SODOM & GOMORRAH: In this section, I examine the Nazi myth in order to see what qualities are common to ideologies that retain allegiance to supernatural or other forces that do not fit within the scope of human reason.
The Nazi movement was a mythical movement in that its members saw themselves as a chosen few destined to fight primordial forces of evil in a conflict to end all conflicts, the completion of which would usher in a golden age. James Rhodes provides excellent analysis of the nature of National Socialist myths. He proposes, along the same lines of Eric Voegelin, that the Nazis were a millenarian movement. This is to say that the Nazis believed that they lived at a crucial point in history at which the end of the world was at hand and that something drastic must be done before the forces of evil gained the final victory. Rhodes lays out six characteristic beliefs of millenarian movements; we can follow them in our analysis. (Rhodes 1980, 29-30) A demonstration that the Nazis meet Rhodes’ criteria would show that the Nazis meet our definition of mythical politics. Some analysis from other sources is provided to further demonstrate the appeal of mythical politics.
According to Rhodes, major figures in the National Socialist Party experienced feelings of incredible disorientation. (Rhodes 1980, 30) He documents how Hitler described the state of Germany after World War I as being in a “time of bewilderment.” Rosenberg felt that the entirety of society was “confused to the point of insanity.” (Rhodes 1980, 31) Hitler and others spoke continually of the “perishing” and “annihilation” of German society. The Versailles Treaty and the growth of Marxism were all signs that the German people faced an imminent and permanent enslavement.
This peculiar disaster syndrome was not unique to major party figures. Even mid-level bureaucrats experienced a kind of senselessness before joining the party. The effect of this feeling was isolation; once individuals joined the party, they were subject to the logic and rules of the party. Outside of the movement was chaos, but within it was a new morality and science. This is why Victor Klemperer could write with such horror about the modification in language that occurred in the Third Reich.
His report shows how words such as “fanatic” were redefined by Nazi propagandists and how the German language was given new articles and prefixes. (Klemperer 1947) We see here something more than just totalitarian redefinition, but the introduction of a new logic. Amos Elon can write in his introduction to Arendt’s work, “The Nazis [made] the wrong and the malevolent the foundation of a new righteousness” because the Nazis were successful in establishing a group morality that differed so completely with the rest of the world. Once an individual found themselves completely disoriented by society, they were susceptible to moralities that the rest of society would condemn, and as a result, actions that they would not have done in their previous states.
Once an individual suffers from the disaster syndrome, Rhodes contends that they are at risk to experience sudden revelations about their condition. (Rhodes 1980, 29) These revelations will explain their suffering and point toward a path of salvation. Rhodes shows us that Nazi members felt driven by a spirit that called to members through blood. (Rhodes 1980, 40) Goering, Hitler, and others were driven by what Gregor Strasser called the “one ‘correct’ spirit; that is the spirit that is from man, from the image of God, from Nature eternally endowed with soul.” (Rhodes 1980, 40) This stood in opposition to reason, which is to say solely human attempts at knowledge about the world. As the Nazi leader Strasser claimed, “rational thought corrodes the foundations of life itself.” (Rhodes 1980, 41)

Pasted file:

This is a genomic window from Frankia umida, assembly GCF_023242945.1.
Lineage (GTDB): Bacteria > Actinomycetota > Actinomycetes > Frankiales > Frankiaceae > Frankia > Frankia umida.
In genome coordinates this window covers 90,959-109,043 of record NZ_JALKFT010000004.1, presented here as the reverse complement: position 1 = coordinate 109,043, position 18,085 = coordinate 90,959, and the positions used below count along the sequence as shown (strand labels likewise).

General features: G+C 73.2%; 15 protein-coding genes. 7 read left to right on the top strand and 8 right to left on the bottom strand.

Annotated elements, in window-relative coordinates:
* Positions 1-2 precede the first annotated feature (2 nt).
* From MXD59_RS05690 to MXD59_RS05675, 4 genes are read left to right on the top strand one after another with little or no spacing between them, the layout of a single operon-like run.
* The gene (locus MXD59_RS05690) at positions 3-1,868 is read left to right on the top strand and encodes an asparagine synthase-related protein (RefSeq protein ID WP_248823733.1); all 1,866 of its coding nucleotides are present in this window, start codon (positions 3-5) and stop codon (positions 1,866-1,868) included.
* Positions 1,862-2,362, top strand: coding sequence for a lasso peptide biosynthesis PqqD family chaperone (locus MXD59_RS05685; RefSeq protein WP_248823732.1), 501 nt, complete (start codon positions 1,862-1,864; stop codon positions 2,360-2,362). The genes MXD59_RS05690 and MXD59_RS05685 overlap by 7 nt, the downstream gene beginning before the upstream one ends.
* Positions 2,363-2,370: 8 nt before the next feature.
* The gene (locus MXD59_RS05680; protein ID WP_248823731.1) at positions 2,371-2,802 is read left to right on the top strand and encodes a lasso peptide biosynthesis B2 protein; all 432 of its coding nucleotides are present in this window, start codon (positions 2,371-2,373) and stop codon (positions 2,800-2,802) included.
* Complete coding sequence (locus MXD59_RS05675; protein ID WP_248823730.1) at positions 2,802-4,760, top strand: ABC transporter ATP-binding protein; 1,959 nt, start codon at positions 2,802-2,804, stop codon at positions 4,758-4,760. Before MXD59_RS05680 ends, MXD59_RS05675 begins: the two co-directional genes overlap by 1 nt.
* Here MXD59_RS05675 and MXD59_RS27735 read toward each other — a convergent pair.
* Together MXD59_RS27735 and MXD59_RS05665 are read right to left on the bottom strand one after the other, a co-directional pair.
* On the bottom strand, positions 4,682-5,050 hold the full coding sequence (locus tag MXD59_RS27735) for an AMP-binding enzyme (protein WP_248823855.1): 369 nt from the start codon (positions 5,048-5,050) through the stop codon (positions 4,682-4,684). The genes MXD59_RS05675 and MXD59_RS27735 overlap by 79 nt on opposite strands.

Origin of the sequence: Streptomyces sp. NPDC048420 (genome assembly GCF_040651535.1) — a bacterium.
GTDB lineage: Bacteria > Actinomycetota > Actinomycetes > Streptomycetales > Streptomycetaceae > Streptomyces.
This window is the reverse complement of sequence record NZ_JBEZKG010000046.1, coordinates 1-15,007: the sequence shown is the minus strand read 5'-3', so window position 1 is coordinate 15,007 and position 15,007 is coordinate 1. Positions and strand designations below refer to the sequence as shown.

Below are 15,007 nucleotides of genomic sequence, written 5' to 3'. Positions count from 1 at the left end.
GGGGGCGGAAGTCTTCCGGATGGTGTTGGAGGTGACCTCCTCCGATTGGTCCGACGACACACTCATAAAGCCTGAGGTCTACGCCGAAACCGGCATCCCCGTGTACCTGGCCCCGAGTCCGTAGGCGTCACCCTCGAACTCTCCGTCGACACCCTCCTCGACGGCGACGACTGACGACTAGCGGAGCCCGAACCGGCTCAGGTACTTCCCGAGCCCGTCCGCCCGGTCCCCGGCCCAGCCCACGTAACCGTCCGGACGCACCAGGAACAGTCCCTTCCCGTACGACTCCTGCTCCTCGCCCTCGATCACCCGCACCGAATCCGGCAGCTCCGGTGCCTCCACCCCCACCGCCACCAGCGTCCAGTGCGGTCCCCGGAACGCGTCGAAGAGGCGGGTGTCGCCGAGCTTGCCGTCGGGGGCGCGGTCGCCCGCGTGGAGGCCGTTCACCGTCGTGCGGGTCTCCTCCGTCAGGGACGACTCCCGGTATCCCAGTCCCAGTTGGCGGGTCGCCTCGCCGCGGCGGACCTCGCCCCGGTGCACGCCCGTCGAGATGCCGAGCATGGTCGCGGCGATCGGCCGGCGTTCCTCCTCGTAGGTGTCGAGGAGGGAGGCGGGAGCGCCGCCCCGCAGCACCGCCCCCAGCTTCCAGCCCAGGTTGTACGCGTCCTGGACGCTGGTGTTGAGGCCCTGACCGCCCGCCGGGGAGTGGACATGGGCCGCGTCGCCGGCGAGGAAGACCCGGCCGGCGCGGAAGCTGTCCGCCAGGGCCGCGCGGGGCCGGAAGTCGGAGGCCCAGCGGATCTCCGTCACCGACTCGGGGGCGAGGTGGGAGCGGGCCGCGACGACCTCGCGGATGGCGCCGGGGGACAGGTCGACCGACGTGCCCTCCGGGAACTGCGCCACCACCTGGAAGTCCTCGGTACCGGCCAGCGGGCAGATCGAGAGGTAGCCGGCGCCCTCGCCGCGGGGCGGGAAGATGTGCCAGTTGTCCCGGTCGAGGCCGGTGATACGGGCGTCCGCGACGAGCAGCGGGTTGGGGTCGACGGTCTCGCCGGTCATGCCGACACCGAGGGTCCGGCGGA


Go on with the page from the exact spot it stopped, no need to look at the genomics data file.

Some have argued that the Nazis were simply peddling these mystical beliefs in order to recruit popular support. This is the particular argument advanced by Hermann Rauschning, a former Nazi. He contended that Nazi rulers did not believe in anything at all and that it is this quality that made them so dangerous since theirs was a program of destruction only. At least the communists, in Rauschning’s view, were trying to create some sort of society. Rauschning writes that the Nazi movement was revolutionary in scope in that it sought a complete change in the way politics was carried out, and that:
“The revolutionary dictatorship is a new type, in its cynical, unprincipled policy of violence. The outsider overlooks above all the essential distinction between the mass and the élite in the new revolutions. This distinction is vital in every field. That which is intended for the mass is not applicable to the élite. Program and official philosophy, allegiance and faith, are for the mass. Nothing commits the élite – no philosophy, no ethical standard.” (Rauschning 1939, 20)
According to Rauschning, the recognition that the Nazi leaders were cynically exploiting people’s ability to believe mystical ideas is key for understanding developments within Germany at the time. There are two flaws, however, with Rauschning’s thesis.
First, if we are to assume that the leaders were pure nihilists then we are still left with a population that believes what these nihilists produce. In a word, the myths that they believe or their tendency to believe in myths mean that this paper is of political relevance and its overall point might be true since in order for a lie to work, someone has to believe it. The assumption that Nazi leaders were cool-headedly exploiting the ignorant masses assumes that they viewed their ideology in the way that most social scientists do, which gives the Nazis unrealistic qualities (such as lacking any emotion and being social geniuses) and perhaps paints a disturbing picture of social scientists. The thesis still leaves room for the proposition that liberalism cannot survive a conflict with mythical politics.